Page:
AI found nearly 2 billion trees – in the Sahara Desert?
There are more trees in the West African Sahara Desert than we thought – many more. Last year, a study based on AI and satellite imagery was published in the journal Nature. In it, the researchers say they found nearly two billion living trees in the Sahara Desert.
In total, the researchers counted about 1.8 billion trees and shrubs in the 501,933 square mile (1.3 million square kilometers) area. The area encompasses the westernmost region of the Sahara Desert, called the Sahel, as well as the sub-humid areas of West Africa.
“We were very surprised to see that a number of trees actually grow in the Sahara Desert, because until now most people thought there were hardly any,” said the Professor Martin Brandt of the University of Copenhagen and lead author of the recent study. .
“We have counted hundreds of millions of trees in the desert alone. It would not have been possible without this technology,” Brandt explained, according to a blog post on the University of Copenhagen website. “Indeed, I think this marks the start of a new scientific era.”
AI detection of trees could suggest new carbon footprint factors
The researchers used unusually detailed satellite imagery from NASA, along with deep learning, an advanced mode of AI. Typical satellite imagery cannot identify single trees, making them invisible to ordinary means.
Moreover, the limited interest in counting the number of trees outside forests has led many to believe that this desert region has almost no trees. But now we have evidence showing just how wrong they were.
Additional knowledge about trees in dry areas like the Sahara Desert is important for several reasons, Brandt said. On the one hand, they suggest the existence of an unknown factor for nations and companies given their global carbon budget.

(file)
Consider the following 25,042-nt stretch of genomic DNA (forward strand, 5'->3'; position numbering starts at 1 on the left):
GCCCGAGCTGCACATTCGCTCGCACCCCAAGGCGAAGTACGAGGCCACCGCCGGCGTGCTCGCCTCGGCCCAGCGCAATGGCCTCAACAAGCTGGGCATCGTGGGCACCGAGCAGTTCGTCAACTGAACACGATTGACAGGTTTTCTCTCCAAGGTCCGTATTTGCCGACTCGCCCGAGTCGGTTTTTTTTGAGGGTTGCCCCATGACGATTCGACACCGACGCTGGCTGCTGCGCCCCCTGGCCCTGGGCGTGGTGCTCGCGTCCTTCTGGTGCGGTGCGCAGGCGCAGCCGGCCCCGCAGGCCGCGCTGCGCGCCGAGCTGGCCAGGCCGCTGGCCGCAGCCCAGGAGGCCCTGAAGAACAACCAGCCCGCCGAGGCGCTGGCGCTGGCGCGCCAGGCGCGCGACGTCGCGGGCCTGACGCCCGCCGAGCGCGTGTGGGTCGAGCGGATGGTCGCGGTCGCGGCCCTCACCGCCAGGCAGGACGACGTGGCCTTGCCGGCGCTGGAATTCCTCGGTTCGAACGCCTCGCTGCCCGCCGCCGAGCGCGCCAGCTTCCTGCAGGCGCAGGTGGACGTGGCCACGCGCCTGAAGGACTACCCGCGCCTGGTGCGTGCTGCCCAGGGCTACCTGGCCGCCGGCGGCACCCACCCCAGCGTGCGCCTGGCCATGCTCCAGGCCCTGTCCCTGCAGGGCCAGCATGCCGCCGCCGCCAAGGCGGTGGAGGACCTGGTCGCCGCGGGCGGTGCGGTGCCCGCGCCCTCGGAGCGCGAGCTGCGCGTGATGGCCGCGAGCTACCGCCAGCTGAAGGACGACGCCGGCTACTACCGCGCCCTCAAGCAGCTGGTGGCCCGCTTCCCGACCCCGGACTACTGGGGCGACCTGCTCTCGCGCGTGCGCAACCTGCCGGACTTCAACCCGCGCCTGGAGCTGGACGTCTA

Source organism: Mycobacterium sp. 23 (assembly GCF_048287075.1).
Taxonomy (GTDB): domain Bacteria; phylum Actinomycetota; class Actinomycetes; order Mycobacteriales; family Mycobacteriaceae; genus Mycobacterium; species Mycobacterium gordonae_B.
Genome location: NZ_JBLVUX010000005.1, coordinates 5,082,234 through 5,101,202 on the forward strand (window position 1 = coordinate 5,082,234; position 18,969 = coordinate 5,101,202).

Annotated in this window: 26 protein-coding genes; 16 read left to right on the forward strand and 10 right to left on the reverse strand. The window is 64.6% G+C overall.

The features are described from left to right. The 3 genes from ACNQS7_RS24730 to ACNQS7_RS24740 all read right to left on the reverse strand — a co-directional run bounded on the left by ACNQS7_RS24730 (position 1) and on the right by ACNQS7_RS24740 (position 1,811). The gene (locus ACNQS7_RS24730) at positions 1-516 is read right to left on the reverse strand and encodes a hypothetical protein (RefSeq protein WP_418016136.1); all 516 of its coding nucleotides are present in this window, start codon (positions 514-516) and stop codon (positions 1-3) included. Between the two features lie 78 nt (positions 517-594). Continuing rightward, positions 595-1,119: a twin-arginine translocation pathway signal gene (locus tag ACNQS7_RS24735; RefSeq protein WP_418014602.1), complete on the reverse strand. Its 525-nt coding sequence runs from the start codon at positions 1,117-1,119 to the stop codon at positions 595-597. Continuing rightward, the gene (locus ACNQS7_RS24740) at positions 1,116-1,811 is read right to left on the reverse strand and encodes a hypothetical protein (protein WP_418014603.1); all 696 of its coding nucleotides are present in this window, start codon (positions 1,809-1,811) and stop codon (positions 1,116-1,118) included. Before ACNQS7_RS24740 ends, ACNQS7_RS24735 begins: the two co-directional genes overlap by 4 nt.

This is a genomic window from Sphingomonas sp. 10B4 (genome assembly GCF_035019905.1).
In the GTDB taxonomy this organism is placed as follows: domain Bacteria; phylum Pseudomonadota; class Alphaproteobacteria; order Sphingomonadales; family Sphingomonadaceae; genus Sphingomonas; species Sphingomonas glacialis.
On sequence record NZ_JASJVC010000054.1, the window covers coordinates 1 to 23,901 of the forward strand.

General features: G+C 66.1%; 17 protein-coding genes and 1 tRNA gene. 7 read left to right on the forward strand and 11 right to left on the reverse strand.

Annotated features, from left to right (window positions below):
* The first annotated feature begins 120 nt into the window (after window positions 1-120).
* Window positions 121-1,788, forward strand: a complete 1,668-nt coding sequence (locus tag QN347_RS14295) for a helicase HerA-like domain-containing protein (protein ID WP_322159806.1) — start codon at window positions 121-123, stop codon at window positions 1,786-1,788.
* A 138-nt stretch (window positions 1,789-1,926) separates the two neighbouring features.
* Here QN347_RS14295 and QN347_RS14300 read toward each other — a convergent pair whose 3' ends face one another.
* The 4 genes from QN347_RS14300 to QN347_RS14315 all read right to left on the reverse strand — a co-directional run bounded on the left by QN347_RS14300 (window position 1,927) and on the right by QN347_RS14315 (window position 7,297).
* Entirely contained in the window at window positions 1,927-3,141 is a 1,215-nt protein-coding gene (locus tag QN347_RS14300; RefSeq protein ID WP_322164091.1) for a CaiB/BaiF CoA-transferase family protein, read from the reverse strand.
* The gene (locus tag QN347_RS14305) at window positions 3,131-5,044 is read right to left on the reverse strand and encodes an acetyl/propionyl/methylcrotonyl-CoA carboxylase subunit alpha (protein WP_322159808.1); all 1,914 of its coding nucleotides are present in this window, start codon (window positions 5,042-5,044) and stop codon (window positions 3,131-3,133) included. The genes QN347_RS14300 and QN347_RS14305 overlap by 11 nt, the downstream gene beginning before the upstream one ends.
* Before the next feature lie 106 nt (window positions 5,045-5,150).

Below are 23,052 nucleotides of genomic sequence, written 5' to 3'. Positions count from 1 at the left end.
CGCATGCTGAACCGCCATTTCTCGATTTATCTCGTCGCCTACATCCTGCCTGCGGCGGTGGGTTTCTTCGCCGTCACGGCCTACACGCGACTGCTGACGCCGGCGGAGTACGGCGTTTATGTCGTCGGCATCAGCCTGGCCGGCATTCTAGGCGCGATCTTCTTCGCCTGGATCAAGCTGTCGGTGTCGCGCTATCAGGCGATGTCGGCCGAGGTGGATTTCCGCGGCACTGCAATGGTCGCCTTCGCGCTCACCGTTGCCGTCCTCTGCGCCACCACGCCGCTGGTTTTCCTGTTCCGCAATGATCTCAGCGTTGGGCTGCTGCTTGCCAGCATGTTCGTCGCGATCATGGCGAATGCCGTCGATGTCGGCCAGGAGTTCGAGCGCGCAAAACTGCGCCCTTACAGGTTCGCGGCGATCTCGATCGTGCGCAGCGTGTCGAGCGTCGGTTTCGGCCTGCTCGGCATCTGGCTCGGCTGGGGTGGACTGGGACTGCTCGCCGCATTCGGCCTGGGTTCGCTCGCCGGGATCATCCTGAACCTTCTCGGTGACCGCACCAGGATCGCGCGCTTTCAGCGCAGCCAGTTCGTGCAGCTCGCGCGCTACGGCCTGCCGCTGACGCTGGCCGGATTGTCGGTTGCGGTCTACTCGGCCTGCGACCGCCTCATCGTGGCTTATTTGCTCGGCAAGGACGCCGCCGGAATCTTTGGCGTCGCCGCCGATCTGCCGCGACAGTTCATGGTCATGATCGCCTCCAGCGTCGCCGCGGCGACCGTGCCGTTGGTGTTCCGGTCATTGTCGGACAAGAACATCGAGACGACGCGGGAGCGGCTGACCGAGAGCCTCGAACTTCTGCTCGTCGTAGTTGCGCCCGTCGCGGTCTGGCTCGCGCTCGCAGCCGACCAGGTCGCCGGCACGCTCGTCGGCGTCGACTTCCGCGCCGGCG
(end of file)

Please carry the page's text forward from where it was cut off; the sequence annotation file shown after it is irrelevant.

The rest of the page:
“Trees outside forest areas are generally not included in climate models and we know very little about their carbon stocks. They are essentially a white spot on the maps and an unknown component of the global carbon cycle,” he said. added Brandt.
AI will help us better understand the Earth’s ecosystem
Additionally, the recent study improves our understanding of the importance of trees to biodiversity ecosystems, not to mention the people living in those environments. A better understanding of tree science is essential for agroforestry development programs – a major socio-economic and environmental force of gravity in arid regions, reports the World Economic Forum.
“So we are also interested in the use of satellites to determine tree species, as tree types are important in relation to their value to local people who use wood resources as part of their livelihood. livelihood, “said Professor Rasmus Fensholt of geosciences and natural resource management. department of the University of Copenhagen.
“Trees and their fruits are consumed by both livestock and humans, and when kept in fields, trees have a positive effect on crop yields as they improve the balance between water and nutrients, âadded Fensholt.
As the planet’s ecosystem shifts to phases less favorable to human biology, other species of life may also suffer. In order for humans to become better stewards of the Earth’s biosphere, systems like the deep learning AI of researchers will increase our ability to grasp the global ecosystem – to take more precise action against the climate crisis, but also to estimate the damage.